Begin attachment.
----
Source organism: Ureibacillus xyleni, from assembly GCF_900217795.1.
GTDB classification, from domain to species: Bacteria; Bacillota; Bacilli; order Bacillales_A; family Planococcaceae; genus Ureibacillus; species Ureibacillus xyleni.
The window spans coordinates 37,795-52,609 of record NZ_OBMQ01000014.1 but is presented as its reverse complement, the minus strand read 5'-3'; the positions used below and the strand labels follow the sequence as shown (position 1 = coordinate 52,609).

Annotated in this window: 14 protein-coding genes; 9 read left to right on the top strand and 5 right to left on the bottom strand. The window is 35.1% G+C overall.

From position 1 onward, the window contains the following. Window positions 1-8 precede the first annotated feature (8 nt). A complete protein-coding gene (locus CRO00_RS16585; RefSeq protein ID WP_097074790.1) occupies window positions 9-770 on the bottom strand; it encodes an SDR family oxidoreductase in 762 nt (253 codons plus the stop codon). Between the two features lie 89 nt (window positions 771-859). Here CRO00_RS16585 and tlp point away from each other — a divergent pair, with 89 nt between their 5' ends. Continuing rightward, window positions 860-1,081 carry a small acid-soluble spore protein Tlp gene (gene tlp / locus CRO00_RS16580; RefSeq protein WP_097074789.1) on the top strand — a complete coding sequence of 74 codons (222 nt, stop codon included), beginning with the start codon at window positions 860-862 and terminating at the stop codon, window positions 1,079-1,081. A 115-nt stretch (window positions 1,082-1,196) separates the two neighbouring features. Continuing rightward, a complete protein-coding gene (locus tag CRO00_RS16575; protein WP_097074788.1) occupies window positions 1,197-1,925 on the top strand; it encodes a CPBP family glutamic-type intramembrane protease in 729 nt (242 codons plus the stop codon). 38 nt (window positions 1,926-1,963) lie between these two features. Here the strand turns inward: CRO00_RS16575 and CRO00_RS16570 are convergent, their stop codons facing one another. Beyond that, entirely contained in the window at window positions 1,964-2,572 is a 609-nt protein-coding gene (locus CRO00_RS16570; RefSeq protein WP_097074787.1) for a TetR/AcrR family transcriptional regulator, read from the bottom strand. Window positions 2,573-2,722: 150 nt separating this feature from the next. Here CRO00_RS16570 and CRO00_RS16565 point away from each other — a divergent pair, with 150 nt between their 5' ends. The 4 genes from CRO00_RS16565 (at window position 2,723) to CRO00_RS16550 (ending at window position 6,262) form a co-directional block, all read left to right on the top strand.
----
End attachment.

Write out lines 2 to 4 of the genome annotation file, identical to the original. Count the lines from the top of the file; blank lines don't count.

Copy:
GTDB classification, from domain to species: Bacteria; Bacillota; Bacilli; order Bacillales_A; family Planococcaceae; genus Ureibacillus; species Ureibacillus xyleni.
The window spans coordinates 37,795-52,609 of record NZ_OBMQ01000014.1 but is presented as its reverse complement, the minus strand read 5'-3'; the positions used below and the strand labels follow the sequence as shown (position 1 = coordinate 52,609).

Annotated in this window: 14 protein-coding genes; 9 read left to right on the top strand and 5 right to left on the bottom strand. The window is 35.1% G+C overall.